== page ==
EHV-1 Outbreak Occurs Despite Rigorous Control Efforts at Colorado State

This fall, equine herpesvirus-1 (EHV-1) spread among patients in the veterinary hospital at Colorado State University (CSU), despite the fact the school runs one of the nation's top veterinary biosecurity programs. The finding forced 20 hospitalized horses into a quarantine, which is expected to be lifted Nov. 17.

The outbreak apparently began after hospital staff admitted a critically ill and partially paralyzed horse on Oct. 23. Because EHV-1 was suspected, the horse was isolated from the hospital population and managed with increased biosecurity precautions. Lab tests did not confirm the diagnosis for 10 days, but in the interim, two horses hospitalized for other reasons developed unexplained fevers.

EHV-1 Horse

This horse is displaying clinical signs of a neurologic disorder.

When those horses tested positive for EHV-1, the CSU large animal hospital officials immediately elected to quarantine all equine patients. In total, five hospitalized horses have been confirmed to be infected with EHV-1 after admission of the paralyzed horse. Four horses had mild fevers, and one developed mild neurologic signs that are improving. Since Oct. 31, the Veterinary Teaching Hospital has been accepting emergency patients only, and its staff has been treating them in isolation from the quarantined horses.

"We were surprised," admitted Paul S. Morley, DVM, PhD, director of biosecurity at CSU. "We have a strong biosecurity program to prevent incidents like this, and we did not expect it to occur."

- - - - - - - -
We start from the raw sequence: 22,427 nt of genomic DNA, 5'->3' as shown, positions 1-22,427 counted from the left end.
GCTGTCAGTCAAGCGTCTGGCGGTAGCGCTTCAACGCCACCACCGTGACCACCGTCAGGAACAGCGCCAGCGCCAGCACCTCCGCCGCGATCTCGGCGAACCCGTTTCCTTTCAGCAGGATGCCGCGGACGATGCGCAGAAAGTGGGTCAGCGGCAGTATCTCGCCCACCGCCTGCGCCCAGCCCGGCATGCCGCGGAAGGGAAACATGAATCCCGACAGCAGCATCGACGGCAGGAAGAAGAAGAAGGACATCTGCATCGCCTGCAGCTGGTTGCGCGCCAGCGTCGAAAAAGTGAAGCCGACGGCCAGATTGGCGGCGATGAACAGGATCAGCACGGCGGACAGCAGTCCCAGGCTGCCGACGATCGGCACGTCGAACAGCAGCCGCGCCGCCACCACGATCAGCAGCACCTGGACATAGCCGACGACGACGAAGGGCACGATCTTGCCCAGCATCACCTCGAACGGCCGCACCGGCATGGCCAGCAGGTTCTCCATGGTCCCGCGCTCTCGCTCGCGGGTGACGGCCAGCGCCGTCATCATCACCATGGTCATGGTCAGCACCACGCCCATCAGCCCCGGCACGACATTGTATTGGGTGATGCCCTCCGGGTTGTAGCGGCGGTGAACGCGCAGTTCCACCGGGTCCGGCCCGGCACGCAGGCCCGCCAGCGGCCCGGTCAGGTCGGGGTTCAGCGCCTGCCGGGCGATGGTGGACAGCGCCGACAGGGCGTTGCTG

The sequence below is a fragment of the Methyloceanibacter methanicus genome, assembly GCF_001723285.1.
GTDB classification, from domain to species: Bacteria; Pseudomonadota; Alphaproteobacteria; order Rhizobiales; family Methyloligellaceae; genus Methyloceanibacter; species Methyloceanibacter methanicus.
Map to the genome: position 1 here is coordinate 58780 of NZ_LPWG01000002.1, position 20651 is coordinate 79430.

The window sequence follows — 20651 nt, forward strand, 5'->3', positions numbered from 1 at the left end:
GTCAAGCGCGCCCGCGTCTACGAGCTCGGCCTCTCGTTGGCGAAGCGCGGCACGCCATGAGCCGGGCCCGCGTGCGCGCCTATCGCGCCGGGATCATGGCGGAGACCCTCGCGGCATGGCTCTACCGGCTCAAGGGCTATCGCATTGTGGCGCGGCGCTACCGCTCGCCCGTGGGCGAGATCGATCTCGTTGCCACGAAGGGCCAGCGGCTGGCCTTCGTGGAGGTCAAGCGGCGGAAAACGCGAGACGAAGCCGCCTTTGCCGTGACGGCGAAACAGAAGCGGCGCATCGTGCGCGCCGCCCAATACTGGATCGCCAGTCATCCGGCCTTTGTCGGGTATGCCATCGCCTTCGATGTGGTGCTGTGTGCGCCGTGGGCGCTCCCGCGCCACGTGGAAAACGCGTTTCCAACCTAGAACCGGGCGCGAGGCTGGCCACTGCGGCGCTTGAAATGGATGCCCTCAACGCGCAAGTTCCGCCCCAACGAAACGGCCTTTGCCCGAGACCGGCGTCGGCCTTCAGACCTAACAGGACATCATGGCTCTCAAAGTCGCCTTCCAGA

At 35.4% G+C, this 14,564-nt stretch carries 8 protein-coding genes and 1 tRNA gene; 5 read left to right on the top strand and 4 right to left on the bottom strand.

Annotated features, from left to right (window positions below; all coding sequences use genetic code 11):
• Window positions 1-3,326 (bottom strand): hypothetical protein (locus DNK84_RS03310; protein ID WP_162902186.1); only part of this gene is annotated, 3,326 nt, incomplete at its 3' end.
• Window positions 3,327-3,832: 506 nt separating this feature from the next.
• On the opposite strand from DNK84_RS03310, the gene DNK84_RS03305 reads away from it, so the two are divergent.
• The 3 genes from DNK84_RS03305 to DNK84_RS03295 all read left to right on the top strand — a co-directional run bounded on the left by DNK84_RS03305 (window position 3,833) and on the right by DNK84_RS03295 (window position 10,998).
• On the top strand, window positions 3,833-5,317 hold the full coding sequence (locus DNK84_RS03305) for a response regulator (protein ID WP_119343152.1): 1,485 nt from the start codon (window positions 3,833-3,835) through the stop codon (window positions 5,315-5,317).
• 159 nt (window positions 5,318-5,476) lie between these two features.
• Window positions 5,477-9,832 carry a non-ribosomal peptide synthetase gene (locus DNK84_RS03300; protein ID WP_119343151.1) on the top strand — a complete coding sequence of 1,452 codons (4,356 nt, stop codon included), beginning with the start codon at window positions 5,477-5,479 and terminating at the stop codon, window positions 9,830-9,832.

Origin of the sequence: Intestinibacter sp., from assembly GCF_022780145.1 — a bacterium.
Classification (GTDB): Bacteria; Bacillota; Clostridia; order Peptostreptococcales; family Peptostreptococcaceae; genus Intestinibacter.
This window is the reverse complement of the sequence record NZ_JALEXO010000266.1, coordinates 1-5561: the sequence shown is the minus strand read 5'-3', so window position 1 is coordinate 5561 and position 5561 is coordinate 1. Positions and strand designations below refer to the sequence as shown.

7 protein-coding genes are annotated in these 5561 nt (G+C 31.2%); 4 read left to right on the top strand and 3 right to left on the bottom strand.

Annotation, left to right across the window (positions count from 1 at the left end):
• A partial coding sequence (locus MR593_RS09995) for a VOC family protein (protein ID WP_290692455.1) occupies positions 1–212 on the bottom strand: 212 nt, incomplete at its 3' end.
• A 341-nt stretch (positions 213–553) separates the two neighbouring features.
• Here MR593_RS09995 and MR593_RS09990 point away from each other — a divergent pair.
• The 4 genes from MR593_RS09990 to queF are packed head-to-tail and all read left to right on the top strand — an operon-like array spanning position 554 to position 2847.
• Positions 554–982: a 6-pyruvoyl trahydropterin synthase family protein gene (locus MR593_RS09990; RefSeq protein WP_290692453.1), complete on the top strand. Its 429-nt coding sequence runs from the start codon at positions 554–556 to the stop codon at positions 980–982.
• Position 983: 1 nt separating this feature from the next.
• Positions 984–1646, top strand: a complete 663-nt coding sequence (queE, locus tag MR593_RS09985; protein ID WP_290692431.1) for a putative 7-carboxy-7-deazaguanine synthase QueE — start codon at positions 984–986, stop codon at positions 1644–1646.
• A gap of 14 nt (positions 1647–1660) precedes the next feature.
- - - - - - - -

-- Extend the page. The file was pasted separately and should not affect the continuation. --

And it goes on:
Morley noted that it was possible the EHV-1 was not transmitted by the initial patient, but from another horse admitted to the hospital for a different reason. All horses carry the virus, and they can shed it when stressed by illness or other conditions, so all horses can be a potential source of the virus. Morley explained that the vast majority of horses never show signs of illness, especially after they are two years old. "Regardless of how the virus was introduced, we believed it was critical for us to act decisively to protect our patients," said Morley.

Equine herpesvirus can spread through direct contact or through the air, making it a concern where groups of horses are stabled. Race horses at Monmouth Park in New Jersey also were quarantined this October due to four horses testing positive for EHV-1, and patients at the Mid-Atlantic Veterinary Clinic in Ringoes, N.J. were quarantined after one horse tested positive in November.

Morley explained that only rarely does EHV-1 cause serious outcomes such as neurologic signs (including the inability to control the hind limbs or tail and urinary problems) or late-term abortions in mares. Most horses that show signs of illness have unexplained fever or nasal discharge--clinical signs that are indistinguishable from influenza. Special testing is required to definitively diagnose EHV infections through virus culture of blood or nasal secretions, PCR (a DNA test of blood or nasal secretions), or serology (antibody titers).

Morley cautioned horse owners against overreacting, because most infected horses recover fully with supportive care (antiviral medications might help). Infected and exposed horses should be isolated, and horses that have come in contact with them should be quarantined and monitored for fever. Horse owners should consult their veterinarians for expert advice on control and prevention of EHV.

"It is very likely that this is not an increase in the occurrence of EHV we are experiencing, but an increase of discovery," noted Morley. "We are more aware of the signs now, and we are watching more closely, so we are diagnosing EHV more often."

For more information on EHV-1, check out our free PDF library of EHV-related articles including images, or all our archived EHV-1 articles on

About the Author

Judith Lee

Judith Lee is a freelance health care writer who has written for a number of medical and health care journals and health care companies. As a long-time equestrian and horse owner, she has a particular interest in equine health care. She also operates an equestrian education program, Riding for Fun, geared toward adult beginners and returning riders.

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